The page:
This report provides guidance outlining sportscotland’s role as a statutory consultee in the planning process for outdoor sports facilities. It provides the legal context and outlines their approach to planning applications with the purpose of informing stakeholders what they can expect. The report bases its guidelines on the Scottish National Planning Policy (SPP) which ensures that development plans meets the needs of community demand, that facilities are high quality and easily accessible, and that planning protects, enhances, and promotes green infrastructure.
SportScotland assesses the application based on their adherence to SPP criteria, which are interpreted as the following. Firstly, that the proposed development is ancillary to the principal use of the site as an outdoor sports facility. Secondly, that the proposed development involves only a minor part of the outdoor sports facility. Thirdly, that the outdoor sports facility that would be lost would be replaced either by a new facility of comparable or greater benefit for sport, or by the upgrading of an existing outdoor sports facility which maintains or improves the overall playing capacity in the area. The assessment of this criterion will depend on local circumstances and opportunities which are outlined in more detail in the report. Finally, that the relevant strategy and consultation with SportScotland show that there is clear excess of provision to meet current and anticipated demand in the area, and that the site will be developed without detriment to the overall quality of provision.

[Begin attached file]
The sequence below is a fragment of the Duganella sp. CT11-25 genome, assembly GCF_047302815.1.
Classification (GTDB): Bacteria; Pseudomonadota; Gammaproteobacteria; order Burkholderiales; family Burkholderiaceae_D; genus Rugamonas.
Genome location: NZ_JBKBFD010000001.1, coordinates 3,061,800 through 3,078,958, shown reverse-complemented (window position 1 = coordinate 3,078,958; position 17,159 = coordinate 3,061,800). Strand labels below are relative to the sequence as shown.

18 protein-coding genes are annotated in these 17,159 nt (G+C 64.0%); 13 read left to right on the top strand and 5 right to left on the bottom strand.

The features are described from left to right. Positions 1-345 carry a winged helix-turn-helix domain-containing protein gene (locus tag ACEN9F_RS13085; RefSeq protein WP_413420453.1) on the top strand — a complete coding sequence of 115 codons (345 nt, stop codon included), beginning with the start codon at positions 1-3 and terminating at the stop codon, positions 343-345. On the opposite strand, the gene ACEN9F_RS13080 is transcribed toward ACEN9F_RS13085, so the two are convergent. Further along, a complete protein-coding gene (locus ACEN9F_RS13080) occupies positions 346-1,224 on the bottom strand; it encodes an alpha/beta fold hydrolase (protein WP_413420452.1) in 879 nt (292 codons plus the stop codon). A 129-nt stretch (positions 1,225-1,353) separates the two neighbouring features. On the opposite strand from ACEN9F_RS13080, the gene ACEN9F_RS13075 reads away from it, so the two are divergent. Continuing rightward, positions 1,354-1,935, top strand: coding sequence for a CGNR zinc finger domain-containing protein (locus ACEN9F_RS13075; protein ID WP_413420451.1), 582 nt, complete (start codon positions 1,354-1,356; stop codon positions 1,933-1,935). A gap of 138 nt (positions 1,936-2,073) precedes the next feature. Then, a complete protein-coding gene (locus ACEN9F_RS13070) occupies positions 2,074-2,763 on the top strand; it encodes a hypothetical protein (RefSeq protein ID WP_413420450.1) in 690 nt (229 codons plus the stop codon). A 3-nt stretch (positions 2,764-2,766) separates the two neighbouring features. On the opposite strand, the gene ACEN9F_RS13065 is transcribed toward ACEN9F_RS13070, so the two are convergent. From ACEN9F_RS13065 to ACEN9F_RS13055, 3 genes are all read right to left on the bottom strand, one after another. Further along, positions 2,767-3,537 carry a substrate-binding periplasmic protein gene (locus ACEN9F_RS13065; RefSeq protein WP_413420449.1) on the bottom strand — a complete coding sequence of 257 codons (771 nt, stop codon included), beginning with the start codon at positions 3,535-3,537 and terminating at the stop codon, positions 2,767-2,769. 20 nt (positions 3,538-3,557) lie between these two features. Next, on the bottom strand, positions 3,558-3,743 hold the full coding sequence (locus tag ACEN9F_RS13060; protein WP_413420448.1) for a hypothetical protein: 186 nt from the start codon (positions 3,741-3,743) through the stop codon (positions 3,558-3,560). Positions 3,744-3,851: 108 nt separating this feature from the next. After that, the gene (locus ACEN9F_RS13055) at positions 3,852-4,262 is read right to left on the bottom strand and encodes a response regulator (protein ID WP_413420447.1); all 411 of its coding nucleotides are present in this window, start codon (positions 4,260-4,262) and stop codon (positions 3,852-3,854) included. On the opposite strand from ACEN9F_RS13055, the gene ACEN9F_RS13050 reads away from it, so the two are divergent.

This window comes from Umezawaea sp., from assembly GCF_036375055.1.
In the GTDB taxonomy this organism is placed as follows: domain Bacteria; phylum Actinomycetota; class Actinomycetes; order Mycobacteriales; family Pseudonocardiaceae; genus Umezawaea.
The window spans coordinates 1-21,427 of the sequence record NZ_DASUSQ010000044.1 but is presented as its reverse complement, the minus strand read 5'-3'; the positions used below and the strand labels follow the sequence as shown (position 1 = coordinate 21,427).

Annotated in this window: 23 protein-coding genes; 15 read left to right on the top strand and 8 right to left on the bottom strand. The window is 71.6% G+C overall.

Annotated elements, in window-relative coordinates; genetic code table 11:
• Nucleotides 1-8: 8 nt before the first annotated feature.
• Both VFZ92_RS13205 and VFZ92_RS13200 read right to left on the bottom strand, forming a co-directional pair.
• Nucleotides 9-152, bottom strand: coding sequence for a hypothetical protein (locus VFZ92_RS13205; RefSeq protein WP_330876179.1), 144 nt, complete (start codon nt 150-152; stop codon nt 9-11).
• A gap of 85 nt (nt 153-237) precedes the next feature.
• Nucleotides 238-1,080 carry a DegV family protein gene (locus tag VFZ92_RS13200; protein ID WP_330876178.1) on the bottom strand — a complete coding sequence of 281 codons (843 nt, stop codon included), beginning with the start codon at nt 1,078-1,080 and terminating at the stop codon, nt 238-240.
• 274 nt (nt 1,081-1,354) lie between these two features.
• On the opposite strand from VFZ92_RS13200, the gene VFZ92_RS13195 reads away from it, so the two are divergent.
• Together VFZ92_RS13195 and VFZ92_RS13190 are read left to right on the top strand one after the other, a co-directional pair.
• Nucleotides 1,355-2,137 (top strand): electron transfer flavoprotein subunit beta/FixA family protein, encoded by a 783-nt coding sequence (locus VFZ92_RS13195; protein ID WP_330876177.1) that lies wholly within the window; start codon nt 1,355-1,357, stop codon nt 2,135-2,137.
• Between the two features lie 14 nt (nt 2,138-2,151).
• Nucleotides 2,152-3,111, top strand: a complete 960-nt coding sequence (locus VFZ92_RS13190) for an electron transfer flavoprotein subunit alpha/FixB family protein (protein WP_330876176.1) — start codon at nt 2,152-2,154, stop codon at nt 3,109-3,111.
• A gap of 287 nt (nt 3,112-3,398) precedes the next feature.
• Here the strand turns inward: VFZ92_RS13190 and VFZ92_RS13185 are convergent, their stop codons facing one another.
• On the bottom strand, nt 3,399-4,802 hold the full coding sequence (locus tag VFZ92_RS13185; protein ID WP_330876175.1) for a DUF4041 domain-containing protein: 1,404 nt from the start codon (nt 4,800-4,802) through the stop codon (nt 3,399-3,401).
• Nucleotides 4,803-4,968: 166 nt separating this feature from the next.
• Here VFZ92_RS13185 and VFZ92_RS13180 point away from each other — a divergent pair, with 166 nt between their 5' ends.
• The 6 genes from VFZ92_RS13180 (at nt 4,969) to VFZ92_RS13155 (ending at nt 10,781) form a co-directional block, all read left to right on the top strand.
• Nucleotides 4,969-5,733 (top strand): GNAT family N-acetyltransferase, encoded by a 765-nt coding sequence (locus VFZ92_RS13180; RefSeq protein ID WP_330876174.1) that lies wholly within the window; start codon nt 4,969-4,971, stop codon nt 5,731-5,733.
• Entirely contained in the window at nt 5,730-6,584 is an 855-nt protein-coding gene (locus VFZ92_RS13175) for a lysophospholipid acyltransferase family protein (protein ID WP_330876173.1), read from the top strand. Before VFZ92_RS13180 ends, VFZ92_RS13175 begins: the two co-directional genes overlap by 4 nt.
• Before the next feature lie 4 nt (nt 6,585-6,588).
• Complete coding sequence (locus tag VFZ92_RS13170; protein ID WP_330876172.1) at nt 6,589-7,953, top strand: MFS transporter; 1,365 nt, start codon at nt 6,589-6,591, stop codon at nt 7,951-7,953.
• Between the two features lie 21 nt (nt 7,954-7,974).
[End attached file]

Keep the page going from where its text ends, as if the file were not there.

The report provides five case studies as examples of the proposals sportscotland is asked to comment on as a statutory consultee, and the type of responses they typically give. One example was regarding residential development on the sites of two football pitches in Glasgow, which was approved on the agreement that £260,000 was made available to deliver a new strategic sports venue at a Primary School Community Campus located within a mile of both pitches. In another example, sportscotland was consulted on an application for a care home to be built on the site of two tennis courts in Clarkston, East Renfrewshire. After research of the area suggested there was no excess of tennis courts, and that in fact additional court capacity would actually be beneficial for the community, it was agreed that replacement capacity should be provided, with a sum of £80,000 being put towards the creation of new tennis courts within the area.
This report will be useful to local planning authorities and developers looking for consultancy on the planning process involving outdoor sports facilities. The case studies provide useful examples of how the process gets carried out and decisions are reached. It is important to remember that even if SportScotland do not object to an application, it is for the local planning authority to determine whether planning permission is granted.